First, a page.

Normally, I wouldn't bring this up, but...

The Webster's 1913 entry below is a good example of social censorship. The obvious meaning of tit, a term for a breast, is wholly absent. However, tit is actually one of the oldest words in the English language. It comes from the Old English word titt, not titter, and means "tit" or "teat." (Teat has the same origin.)

It also is a cross-cultural word (like Ambrose claimed "bella donna" was). It is influenced by the Old French tette. This isn't the amazing coincidence that this might be -- tette is borrowed from Old German, a sister language to Old English.

The most important words are universal in a culture group. "Mama" and "No" (the first words a child learns) mean the same thing in umpteen Indo-European languages. As an aside, Papa is a close third, while "Yes" varies a bit by language (Yes ("Yeah"), Ja, Da, Si, Oui, etc.). Why? Because dads are sometimes, but not always, in the picture, while all parents say "No" more often that "Yes" to the little ones.

Where am I going with this? With a tongue-in-cheeck observation that tit is the first word that men care about.

(Now if only someone would do a similar write-up for ass...)

tit

A horse ; a pretty little tit ; a smart little girl.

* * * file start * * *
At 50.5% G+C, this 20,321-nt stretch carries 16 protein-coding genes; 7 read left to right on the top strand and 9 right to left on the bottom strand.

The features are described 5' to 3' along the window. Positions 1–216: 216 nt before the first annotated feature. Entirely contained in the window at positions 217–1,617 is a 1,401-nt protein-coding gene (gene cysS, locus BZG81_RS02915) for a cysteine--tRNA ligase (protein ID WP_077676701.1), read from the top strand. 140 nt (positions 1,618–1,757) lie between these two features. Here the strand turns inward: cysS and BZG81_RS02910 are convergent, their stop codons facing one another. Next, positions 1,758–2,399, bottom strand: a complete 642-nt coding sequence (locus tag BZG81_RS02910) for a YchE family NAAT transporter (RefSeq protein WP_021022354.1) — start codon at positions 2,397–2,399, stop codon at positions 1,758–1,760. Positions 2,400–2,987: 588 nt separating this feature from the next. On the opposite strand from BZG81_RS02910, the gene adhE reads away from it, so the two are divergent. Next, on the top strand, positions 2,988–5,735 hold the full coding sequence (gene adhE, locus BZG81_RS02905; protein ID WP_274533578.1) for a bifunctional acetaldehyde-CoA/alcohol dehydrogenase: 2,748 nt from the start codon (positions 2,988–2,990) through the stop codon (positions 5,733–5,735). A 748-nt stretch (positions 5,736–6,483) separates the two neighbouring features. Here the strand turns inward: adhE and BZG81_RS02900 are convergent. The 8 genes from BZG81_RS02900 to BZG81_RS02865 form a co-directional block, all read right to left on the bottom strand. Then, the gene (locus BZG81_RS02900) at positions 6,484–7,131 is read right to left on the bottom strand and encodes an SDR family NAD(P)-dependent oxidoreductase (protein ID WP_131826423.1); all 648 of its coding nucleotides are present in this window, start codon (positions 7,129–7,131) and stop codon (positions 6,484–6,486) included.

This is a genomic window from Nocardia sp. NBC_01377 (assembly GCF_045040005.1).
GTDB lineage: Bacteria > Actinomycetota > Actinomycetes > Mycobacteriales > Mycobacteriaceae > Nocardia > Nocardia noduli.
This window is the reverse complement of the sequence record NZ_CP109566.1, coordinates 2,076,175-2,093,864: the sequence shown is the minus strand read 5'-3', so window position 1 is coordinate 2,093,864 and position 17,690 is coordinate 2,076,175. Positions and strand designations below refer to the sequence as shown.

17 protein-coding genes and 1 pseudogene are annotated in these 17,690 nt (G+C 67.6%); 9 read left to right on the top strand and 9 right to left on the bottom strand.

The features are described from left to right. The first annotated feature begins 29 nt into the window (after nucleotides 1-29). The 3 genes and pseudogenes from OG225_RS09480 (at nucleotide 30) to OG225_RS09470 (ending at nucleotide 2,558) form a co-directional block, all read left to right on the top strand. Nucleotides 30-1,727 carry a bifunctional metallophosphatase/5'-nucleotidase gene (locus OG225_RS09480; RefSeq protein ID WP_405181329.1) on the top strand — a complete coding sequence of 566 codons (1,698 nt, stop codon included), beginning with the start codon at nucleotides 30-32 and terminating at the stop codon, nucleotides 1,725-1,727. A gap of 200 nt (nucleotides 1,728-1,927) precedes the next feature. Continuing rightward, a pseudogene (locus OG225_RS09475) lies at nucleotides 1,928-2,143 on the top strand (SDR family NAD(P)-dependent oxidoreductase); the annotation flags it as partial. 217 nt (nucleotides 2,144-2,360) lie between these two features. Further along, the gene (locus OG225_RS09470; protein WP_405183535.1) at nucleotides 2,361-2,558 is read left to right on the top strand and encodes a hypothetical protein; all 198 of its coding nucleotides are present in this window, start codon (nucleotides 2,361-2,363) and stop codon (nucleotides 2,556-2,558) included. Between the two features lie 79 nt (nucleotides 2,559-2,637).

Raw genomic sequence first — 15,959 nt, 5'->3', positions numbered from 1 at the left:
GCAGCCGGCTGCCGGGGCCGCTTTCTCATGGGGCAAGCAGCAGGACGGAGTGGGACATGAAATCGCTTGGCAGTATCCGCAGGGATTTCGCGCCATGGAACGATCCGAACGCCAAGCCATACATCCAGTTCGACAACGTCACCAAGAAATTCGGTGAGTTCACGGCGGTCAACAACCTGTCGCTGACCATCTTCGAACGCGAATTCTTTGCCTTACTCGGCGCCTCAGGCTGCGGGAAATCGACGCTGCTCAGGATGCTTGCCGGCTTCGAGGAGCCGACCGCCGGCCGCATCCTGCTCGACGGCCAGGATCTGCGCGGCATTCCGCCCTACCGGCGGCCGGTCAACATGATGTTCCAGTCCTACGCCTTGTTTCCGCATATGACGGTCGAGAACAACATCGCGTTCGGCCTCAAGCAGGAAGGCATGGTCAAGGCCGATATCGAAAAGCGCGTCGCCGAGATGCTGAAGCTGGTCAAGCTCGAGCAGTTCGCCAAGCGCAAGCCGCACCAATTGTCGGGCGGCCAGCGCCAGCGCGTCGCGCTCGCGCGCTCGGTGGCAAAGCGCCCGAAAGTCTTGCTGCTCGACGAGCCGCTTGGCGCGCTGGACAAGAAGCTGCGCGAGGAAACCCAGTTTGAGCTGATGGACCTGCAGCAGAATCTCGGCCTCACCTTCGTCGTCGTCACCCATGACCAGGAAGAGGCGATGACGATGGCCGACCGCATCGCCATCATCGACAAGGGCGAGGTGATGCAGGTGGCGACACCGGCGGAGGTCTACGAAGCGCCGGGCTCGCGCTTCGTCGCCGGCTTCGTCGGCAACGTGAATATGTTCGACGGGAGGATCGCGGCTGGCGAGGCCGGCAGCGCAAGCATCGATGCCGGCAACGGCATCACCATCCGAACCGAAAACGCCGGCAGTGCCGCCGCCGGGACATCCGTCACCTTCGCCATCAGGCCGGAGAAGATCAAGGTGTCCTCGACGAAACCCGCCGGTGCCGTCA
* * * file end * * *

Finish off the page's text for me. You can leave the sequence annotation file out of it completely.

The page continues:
A ass or tid bit ; a delicate morsel.

Tommy tit ; a smart lively little fellow.

The 1811 Dictionary of the Vulgar Tongue.

Tit (?), n.

1.

A small horse.

Tusser.

2.

A woman; -- used in contempt.

Burton.

3.

A morsel; a bit.

Halliwell.

4. [OE.; cf. Icel. titter a tit or small bird. The word probably meant originally, something small, and is perhaps the same as teat. Cf. Titmouse, Tittle.] Zool. (a)

Any one of numerous species of small singing birds belonging to the families Paridae and Leiotrichidae; a titmouse.

(b)

The European meadow pipit; a titlark.

Ground tit. Zool. See Wren tit, under Wren. -- Hill tit Zool., any one of numerous species of Asiatic singing birds belonging to Siva, Milna, and allied genera. -- Tit babbler Zool., any one of several species of small East Indian and Asiatic timaline birds of the genus Trichastoma. -- Tit for tat. [Probably for tip for tap. See Tip a slight blow.] An equivalent; retaliation. -- Tit thrush Zool., any one of numerous species of Asiatic and Esat Indian birds belonging to Suthora and allied genera. In some respects they are intermediate between the thrushes and titmice.

 

© Webster 1913.

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